The current study found that after a green cardamom intervention, FTO, CPT1A, LEPR, and LAMIN were downregulated while PPAR-γ was upregulated in PCOS women. Limited data are available evaluating the effects of the green cardamom on obesity and diabetes genes expression (Fig. 3).

Fig. 3
figure 3

The effects of the green cardamom on obesity and diabetes genes expression

Results of a meta-analysis by Liu et al. showed that the expression level of FTO gene was related to a higher risk of PCOS in which the FTO gene appears to be involved in the pathogenesis of PCOS by increasing fat mass and eventually obesity [32]. In animal models, the expression level of CPT1A was associated with increasing BMI, WC, and hypertriglyceridemia [33, 34]. It has been established that LEPR polymorphism is linked to obesity, insulin resistance, and dyslipidemia, and that serum leptin in PCOS women is elevated due to a high quantity of adipose tissue [35, 36]. Excessive production of inflammatory markers in adipose tissue is mediated by the LAMIN gene (mapped on the long arm of chromosome 1) through macrophages, which leads to diabetes development [37]. Nasri et al. [38] discovered that administering omega three fatty acids with anti-inflammatory properties could up-regulate PPAR-γ in PCOS women (P = 0.005) in a randomized clinical trial. Heshmati et al. [39] in their study showed that 4.5 g/day curcumin supplementation was related to PPAR-γ coactivator 1a gene up-regulation in PCOS women (P = 0.011). Similarly, Daneshi et al. [17] reported that 3 g/day cardamom supplementation could increase the level of Irisin, which can improve PPAR-γ coactivator 1a secretion in overweight and obese with non-alcoholic fatty liver disease patients. The PPAR-γ gene has a role in regulating metabolism, reproductive hormones, and ovarian function [10, 11]. Due to its anti-inflammatory and antioxidant properties, green cardamom plays an important role in reducing inflammation and improving insulin resistance [14]. Our other study showed that green cardamom consumption was associated with decreased levels of inflammatory factors and down regulation genes [40].

In conclusion, this is the first study to evaluate the effect of green cardamom supplementation on obesity and diabetes gene expression in PCOS women.

This study demonstrated that a green cardamom intervention improved anthropometric indices, glycemic indices, and sexual hormones, as well as the expression level of obesity and diabetes genes FTO, CPT1A, LEPR, LAMIN, and PPAR-γ genes in PCOS women.

Availability of data and materials

Data will be available upon request from the corresponding author.

Change history

Abbreviations

ACACB:

Acetyl-CoACarboxylase Beta

BMI:

Body mass index

CPT1A :

Carnitine palmitoyltransferase 1A

DHEA:

Dehydroepiandrosterone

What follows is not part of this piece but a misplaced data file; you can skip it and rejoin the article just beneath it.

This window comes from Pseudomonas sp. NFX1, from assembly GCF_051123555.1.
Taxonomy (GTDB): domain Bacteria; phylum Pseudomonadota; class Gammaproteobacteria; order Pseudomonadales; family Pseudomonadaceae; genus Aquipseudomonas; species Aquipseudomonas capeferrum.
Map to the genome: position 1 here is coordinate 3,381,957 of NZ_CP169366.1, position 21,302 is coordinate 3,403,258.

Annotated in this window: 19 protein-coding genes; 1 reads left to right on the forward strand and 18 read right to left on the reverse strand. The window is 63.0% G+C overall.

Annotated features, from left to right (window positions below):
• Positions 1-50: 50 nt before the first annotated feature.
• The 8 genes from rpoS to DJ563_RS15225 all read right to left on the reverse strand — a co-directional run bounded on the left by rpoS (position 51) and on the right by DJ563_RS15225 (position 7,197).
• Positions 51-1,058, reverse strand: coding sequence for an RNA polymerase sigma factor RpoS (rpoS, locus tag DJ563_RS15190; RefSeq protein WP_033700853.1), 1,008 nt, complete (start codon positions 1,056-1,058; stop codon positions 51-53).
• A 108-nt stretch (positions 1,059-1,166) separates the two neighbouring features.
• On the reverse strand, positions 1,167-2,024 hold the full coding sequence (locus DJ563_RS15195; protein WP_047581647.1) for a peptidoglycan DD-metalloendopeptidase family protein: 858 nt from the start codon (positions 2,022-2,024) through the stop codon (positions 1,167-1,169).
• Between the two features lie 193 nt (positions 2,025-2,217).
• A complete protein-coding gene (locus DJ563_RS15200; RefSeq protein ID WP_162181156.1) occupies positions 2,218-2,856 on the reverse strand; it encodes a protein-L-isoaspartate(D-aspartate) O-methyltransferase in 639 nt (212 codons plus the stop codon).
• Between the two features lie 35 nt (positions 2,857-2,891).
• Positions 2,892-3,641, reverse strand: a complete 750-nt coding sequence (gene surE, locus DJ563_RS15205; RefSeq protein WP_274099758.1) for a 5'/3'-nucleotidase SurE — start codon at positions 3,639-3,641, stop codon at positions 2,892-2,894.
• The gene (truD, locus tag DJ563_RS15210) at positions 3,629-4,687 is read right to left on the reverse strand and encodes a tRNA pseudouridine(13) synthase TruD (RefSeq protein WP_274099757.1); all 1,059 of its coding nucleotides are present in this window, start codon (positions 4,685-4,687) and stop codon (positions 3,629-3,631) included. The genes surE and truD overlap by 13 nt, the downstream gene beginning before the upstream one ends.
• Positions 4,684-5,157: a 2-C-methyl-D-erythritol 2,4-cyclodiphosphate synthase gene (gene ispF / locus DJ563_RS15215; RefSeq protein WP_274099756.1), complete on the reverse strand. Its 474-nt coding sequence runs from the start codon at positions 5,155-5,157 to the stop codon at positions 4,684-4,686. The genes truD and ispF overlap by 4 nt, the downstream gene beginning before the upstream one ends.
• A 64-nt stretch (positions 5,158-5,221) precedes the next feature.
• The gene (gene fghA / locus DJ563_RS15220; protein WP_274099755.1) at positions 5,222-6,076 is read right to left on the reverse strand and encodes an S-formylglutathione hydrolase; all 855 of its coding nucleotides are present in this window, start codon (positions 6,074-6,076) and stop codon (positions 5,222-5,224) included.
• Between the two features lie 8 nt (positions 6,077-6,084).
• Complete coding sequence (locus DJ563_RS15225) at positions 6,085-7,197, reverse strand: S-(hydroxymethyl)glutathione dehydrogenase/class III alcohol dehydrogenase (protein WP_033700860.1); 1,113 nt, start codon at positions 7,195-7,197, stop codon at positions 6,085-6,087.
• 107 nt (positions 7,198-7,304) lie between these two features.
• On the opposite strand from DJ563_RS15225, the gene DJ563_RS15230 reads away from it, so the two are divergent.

EDTA:

Ethylenediaminetetraacetic acid

FTO:

Fat mass and obesity associated

FBS:

Fasting blood sugar

FSH:

Follicle-stimulating hormone

GHRL:

Ghrelin

(Hb) A1C :

Glycated hemoglobin

HOMA-IR:

Homeostatic Model Assessment for Insulin Resistance

IPAQ:

International Physical Activity Questionnaire

LAMIN:

Lamin A/C

LEPR:

Leptin receptor

LH:

Luteinizing hormone

PBMC:

Peripheral blood mononuclear cells

PPARs:

Peroxisome proliferative activating receptors

PCOS:

Polycystic ovary syndrome

SD:

Standard deviation

TSH:

Thyroid stimulating hormone

WC:

Waist circumference

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Acknowledgements

We wish to thank and acknowledge the valuable contribution of all women in this study and especially want to acknowledge the Kermanshah University of Medical Science for financial support.

Funding

This study was supported by Kermanshah University of Medical Science (Grant No: 990412).

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Authors

Contributions

SM and SCh contributed in conception and design of the research. NE, MG, and EM contributed to data collection. SM and SCh contributed to the acquisition and analysis of the data; SM and SCh contributed to the interpretation of the data. SM, SCh, and YP contributed to draft the manuscript. All authors are in agreement with the manuscript and declare that the content has not been published elsewhere.

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Correspondence to Shima Moradi.

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All procedures performed in studies involving human participants were in accordance with the ethical standards of the institutional and/or national research committee and with the 1964 Helsinki Declaration and its later amendments or comparable ethical standards. This study was approved by the Ethics Committee of Kermanshah University of Medical Sciences (ethics approval number: IR.KUMS.REC.1399.375) and registered with the Iranian Clinical Trials Registry (registration number: IRCT20200608047697N1). Written informed consent was obtained from each studied subject after explaining the purpose of the study. The right of subjects to withdraw from the study at any time and subject’s information is reserved and will not be published.

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Not applicable.

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The authors declare that they have no competing interests.

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Cheshmeh, S., Elahi, N., Ghayyem, M. et al. Effect of green cardamom on the expression of genes implicated in obesity and diabetes among obese women with polycystic ovary syndrome: a double blind randomized controlled trial. Genes Nutr 17, 17 (2022). https://0-doi-org.brum.beds.ac.uk/10.1186/s12263-022-00719-6